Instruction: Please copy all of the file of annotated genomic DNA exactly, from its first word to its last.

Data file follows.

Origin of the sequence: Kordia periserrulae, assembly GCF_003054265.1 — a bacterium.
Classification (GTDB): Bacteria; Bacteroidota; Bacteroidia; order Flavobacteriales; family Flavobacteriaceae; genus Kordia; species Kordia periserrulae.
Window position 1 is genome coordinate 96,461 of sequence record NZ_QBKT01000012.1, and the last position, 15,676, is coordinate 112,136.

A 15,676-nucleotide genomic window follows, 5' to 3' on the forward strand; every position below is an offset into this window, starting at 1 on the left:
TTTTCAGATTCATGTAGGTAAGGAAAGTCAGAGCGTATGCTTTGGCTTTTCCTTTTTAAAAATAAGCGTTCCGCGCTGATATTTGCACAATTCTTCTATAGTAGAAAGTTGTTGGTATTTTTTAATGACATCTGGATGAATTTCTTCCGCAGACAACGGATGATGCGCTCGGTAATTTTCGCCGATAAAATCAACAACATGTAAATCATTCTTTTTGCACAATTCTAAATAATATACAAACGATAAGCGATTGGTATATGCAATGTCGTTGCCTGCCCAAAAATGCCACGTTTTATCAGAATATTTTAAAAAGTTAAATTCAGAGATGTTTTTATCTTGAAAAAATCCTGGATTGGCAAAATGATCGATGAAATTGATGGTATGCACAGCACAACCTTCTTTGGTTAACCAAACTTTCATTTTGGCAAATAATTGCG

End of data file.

Origin of the sequence: Kordia periserrulae, assembly GCF_003054265.1 — a bacterium.
Classification (GTDB): Bacteria; Bacteroidota; Bacteroidia; order Flavobacteriales; family Flavobacteriaceae; genus Kordia; species Kordia periserrulae.
Window position 1 is genome coordinate 96,461 of sequence record NZ_QBKT01000012.1, and the last position, 15,676, is coordinate 112,136.

A 15,676-nucleotide genomic window follows, 5' to 3' on the forward strand; every position below is an offset into this window, starting at 1 on the left:
TTTTCAGATTCATGTAGGTAAGGAAAGTCAGAGCGTATGCTTTGGCTTTTCCTTTTTAAAAATAAGCGTTCCGCGCTGATATTTGCACAATTCTTCTATAGTAGAAAGTTGTTGGTATTTTTTAATGACATCTGGATGAATTTCTTCCGCAGACAACGGATGATGCGCTCGGTAATTTTCGCCGATAAAATCAACAACATGTAAATCATTCTTTTTGCACAATTCTAAATAATATACAAACGATAAGCGATTGGTATATGCAATGTCGTTGCCTGCCCAAAAATGCCACGTTTTATCAGAATATTTTAAAAAGTTAAATTCAGAGATGTTTTTATCTTGAAAAAATCCTGGATTGGCAAAATGATCGATGAAATTGATGGTATGCACAGCACAACCTTCTTTGGTTAACCAAACTTTCATTTTGGCAAATAATTGCG